10. 10. What are the existing global standards? —Text, usually in the AAM standard form —NGA has structured records in TMS
  11. 11. National Gallery of Art, Washington, DC
  12. 12. The Walters Art Museum, Baltimore, MD
  13. 13. Indianapolis Museum of Art, Indianapolis, IN
  14. 14. What provenance looks like:
  15. 15. Acquisition Methods: Controlled Vocabulary —"purchased by" —"gift of" —"by descent to" purchased by Simon Bauer, Paris, France, by 1936 [2]; [2] Listed and illustrated in "List of Property Removed from France during the War 1939-1945" (no. 7114, as belonging to Simon Bauer).
  16. 16. Acquisition Methods:
  17. 17. Party: Name, life dates, titles, relationships —Walter P. Chrysler, Jr. [1909-1988] —Michel Monet, his son —Thomas George Baring, 1st Earl of Northbrook purchased by Simon Bauer, Paris France, by 1936 [2]; [2] Listed and illustrated in "List of Property Removed from France during the War 1939-1945" (no. 7114, as belonging to Simon Bauer).
  18. 18. Party:
  19. 19. Location: Building, City, State, Country —New York, NY —France —Highclere Castle, West Berkshire, England purchased by Simon Bauer, Paris, France, by 1936 [2]; [2] Listed and illustrated in "List of Property Removed from France during the War 1939-1945" (no. 7114, as belonging to Simon Bauer).
  20. 20. Location:
  21. 21. Dates: Period of ownership —January 1, 1995 —until the 15th century —sometime between 1885 and 1895 until 1950 purchased by Simon Bauer, Paris, France, by 1936 [2]; [2] Listed and illustrated in "List of Property Removed from France during the War 1939-1945" (no. 7114, as belonging to Simon Bauer).
  22. 22. John Doe, 1995
  23. 23. John Doe, by 1995
  24. 24. John Doe, after 1995
  25. 25. John Doe, until 1995
  26. 26. John Doe, until at least 1995
  27. 27. John Doe, until sometime before 1995
  28. 28. John Doe, in 1960
  29. 29. John Doe, 1950 until 2000
  30. 30. Footnotes: Additional descriptive information —Durand Ruel stock no. D1343 —See curatorial file for more information —Her birth name was Ellen Mary Cassatt purchased by Simon Bauer, Paris, France, by 1936 [2]; [2] Listed and illustrated in "List of Property Removed from France during the War 1939-1945" (no. 7114, as belonging to Simon Bauer).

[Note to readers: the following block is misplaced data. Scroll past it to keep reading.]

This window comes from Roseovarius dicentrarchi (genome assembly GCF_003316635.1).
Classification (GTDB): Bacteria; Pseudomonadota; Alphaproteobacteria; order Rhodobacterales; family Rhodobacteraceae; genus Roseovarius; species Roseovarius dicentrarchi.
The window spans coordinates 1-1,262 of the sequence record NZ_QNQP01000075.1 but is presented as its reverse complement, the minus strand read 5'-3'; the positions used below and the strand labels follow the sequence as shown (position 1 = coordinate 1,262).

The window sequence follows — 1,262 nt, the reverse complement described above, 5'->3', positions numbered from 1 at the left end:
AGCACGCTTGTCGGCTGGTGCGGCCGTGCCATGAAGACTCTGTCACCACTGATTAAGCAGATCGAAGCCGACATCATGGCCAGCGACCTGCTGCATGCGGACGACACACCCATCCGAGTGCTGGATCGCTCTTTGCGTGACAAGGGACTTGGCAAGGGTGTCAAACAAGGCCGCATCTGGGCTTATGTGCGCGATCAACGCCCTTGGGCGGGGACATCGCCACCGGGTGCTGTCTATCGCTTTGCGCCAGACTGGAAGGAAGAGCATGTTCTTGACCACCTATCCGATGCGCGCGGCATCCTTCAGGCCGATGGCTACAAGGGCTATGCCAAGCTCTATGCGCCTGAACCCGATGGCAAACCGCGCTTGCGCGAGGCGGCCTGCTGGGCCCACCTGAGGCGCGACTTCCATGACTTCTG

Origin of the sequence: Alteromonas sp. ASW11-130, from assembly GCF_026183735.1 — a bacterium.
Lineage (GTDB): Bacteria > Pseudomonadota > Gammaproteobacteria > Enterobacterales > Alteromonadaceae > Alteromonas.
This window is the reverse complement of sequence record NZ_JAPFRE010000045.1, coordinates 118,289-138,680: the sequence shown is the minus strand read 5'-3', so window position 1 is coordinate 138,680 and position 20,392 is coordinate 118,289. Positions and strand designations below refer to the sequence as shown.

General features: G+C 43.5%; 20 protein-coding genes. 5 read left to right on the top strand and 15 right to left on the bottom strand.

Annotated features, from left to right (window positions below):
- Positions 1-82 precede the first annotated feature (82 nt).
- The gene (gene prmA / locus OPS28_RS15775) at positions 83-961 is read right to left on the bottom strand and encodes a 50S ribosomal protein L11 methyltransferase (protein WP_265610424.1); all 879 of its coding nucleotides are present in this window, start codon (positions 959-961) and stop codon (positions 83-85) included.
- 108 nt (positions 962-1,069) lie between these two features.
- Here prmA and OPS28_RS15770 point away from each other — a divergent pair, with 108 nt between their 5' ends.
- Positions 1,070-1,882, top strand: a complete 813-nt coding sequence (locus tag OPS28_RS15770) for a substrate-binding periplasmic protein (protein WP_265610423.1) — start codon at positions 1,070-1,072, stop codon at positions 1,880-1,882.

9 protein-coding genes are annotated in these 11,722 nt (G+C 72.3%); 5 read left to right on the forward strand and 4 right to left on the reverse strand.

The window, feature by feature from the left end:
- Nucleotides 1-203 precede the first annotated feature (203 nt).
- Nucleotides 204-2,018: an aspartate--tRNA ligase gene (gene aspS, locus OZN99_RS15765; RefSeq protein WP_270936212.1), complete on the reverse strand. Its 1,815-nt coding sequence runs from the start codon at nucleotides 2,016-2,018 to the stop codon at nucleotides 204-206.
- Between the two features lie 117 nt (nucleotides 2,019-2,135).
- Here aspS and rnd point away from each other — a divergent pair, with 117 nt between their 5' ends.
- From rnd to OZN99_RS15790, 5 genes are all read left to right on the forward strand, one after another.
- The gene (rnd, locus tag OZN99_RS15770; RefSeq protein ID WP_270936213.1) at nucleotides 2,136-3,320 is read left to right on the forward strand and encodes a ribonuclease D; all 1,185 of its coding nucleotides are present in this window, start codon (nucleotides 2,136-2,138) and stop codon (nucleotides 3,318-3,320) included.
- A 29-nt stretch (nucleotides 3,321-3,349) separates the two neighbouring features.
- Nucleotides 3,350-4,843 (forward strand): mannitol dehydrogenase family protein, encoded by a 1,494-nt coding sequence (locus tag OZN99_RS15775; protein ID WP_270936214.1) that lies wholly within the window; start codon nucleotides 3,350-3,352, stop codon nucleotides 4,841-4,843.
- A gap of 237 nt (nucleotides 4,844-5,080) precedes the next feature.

31. 31. What should it look like? { "id": 1011873, "category": "Painting", "medium": "oil on canvas", "title": "The Full-Length Mirror", "accession_number": "65.17.1", "image": "http://it-svr-emu03/imucma/imu.php?request=multimedia&irn=10183", "creation_date": "1910-01-01", "artist": { "name": "Pierre Bonnard", "location": { "lat": 48.69096, "lng": 9.14062, "name": "Europe", "geonameId": 6255148 } },
  32. 32. What should it look like? —JSON API —LIDO —Linked Open Data —Unstructured text blobs
  33. 33. JSON API Application Programming Interface A machine readable interface for accessing the collections information at CMOA.
  34. 34. LIDO Lightweight Information Describing Objects XML based data format Current best practice for museum data interchange Used by Google Art Project, among others
  35. 35. Linked Open Data CIDOC-CRM CIDOC Conceptual Reference Model ICOM standard for museum Linked Open Data For connecting to external information For publishing information for others to link to Aspirational: future of museum data
  36. 36. Unstructured Text Human readable Will need to be supported indefinitely Current state of Collection Management Systems
  37. 37. How are we getting from here to there? —CMOA provenance standard —museum_provenance —Elysa
  38. 38. CMOA provenance standard Formalization of AAM standard Designed for both human and machine readability Same structure, just stricter Draft document available
  39. 39. museum_provenance library https://github.com/cmoa/museum_provenance
  40. 40. Elysa tool not yet released
  41. 41. Live Demonstration.
  42. 42. What have we done? Created a digital standard for provenance Developed a way to digitally publish provenance (almost) Data visualizations to help inform
  43. 43. What haven’t we done? User-friendly search interface Fixed the provenance research problem Made sharing this information easy Gotten other institutions involved
  44. 44. What have we learned? Linked Open Data is essential to do this well We need to link our CMS and provenance via an API We need to think about institutional authority We need a bibliography standard for provenance
  45. 45. What have we learned? Museums are not thinking about provenance in the context of digital humanities. The amount of information is intimidating. What sort of questions are possible/easy?
  46. 46. How can you help? Use our data. Tell us what we don't know.
  47. 47. How can you help? Let us use your data. Tell us what you want to know.
  48. 48. How can you help? Connect our institutions. —Students —Contacts —Shared data
  49. 49. Questions?
  50. 50. Show & Tell
  51. 51. Acquisition vs Size
  52. 52. Creation vs Size
  53. 53. Creation vs Acquisition
  54. 54. Creation vs Acquisition